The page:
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Lactation Duration and Long-term Risk for Incident Type 2 Diabetes in Women With a History of Gestational Diabetes Mellitus.

ABSTRACT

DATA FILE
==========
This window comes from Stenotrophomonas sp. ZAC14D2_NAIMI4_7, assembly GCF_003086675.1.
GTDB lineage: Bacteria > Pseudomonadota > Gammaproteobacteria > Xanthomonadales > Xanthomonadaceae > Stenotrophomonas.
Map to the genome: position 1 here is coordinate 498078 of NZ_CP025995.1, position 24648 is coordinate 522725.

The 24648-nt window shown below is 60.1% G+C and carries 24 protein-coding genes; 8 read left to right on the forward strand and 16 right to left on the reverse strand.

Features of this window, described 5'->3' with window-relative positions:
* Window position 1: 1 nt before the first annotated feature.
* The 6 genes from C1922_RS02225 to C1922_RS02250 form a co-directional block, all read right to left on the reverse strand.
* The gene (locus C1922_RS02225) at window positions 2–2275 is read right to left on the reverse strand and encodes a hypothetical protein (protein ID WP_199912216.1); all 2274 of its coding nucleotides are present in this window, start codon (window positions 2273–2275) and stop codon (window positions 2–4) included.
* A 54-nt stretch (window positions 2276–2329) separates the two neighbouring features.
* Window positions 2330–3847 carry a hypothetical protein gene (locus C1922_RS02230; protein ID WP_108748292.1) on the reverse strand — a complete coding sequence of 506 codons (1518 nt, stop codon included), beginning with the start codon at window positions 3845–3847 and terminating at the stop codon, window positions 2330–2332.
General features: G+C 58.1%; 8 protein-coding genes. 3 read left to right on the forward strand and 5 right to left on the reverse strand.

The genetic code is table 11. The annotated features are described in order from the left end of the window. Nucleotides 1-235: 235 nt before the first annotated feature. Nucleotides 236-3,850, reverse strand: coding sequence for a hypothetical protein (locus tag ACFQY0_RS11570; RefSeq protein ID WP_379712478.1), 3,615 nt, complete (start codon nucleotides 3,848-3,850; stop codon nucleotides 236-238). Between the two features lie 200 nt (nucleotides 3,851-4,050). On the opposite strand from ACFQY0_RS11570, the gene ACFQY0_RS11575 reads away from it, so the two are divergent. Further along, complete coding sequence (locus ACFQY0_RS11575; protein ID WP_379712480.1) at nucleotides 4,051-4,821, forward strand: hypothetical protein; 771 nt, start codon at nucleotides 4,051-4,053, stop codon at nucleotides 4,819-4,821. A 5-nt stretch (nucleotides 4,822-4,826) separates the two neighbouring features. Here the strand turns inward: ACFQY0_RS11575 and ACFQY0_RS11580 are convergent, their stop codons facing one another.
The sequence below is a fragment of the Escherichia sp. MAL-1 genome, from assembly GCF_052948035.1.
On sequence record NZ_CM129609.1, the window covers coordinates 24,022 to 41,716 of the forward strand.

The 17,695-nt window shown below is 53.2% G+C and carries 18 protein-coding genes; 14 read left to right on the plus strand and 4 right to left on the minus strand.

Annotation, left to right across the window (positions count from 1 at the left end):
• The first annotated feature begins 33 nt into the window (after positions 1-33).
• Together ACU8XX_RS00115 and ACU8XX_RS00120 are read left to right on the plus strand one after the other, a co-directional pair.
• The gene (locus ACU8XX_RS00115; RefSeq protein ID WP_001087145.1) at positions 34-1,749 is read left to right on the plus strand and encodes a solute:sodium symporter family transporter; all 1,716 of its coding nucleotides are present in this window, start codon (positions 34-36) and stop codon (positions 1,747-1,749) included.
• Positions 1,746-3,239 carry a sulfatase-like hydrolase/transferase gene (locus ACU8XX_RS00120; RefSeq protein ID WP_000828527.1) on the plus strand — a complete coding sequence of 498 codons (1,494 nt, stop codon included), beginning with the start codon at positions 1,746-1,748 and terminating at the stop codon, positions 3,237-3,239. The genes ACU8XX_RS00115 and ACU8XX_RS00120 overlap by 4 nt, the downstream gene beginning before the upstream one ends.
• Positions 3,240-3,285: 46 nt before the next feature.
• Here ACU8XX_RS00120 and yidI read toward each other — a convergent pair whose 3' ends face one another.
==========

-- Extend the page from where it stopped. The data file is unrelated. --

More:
We examined the association of lactation duration with incident type 2 diabetes among women with a history of gestational diabetes mellitus (GDM). We monitored 4,372 women with a history of GDM participating in the Nurses' Health Study II for incident type 2 diabetes over 25 years up to 2017. Lactation history was obtained through follow-up questionnaires to calculate lactation duration. Follow-up blood samples were collected from a subset of these women at median age of 58 years through the Diabetes & Women's Health Study. We documented 873 incident cases of type 2 diabetes during 87,411 person-years of follow-up. Longer duration of lactation was associated with lower risk of type 2 diabetes for both total lactation (hazard ratio 1.05 [95% CI 0.83-1.34] for up to 6 months, 0.91 [0.72-1.16] for 6-12 months, 0.85 [0.67-1.06] for 12-24 months, and 0.73 [0.57-0.93] for >24 months, compared with 0 months; -trend = 0.003) and exclusive breastfeeding (-trend = 0.002) after adjustment for age, ethnicity, family history of diabetes, parity, age at first birth, smoking, diet quality, physical activity, and prepregnancy BMI. Longer duration of lactation was also associated with lower HbA, fasting plasma insulin, and C-peptide concentrations among women without type 2 diabetes at follow-up (all adjusted -trend ≤0.04). Longer duration of lactation is associated with a lower risk of type 2 diabetes and a favorable glucose metabolic biomarker profile among women with a history of GDM. The underlying mechanisms and impact on diabetes complications, morbidity, and mortality remain to be determined. © 2020 by the American Diabetes Association.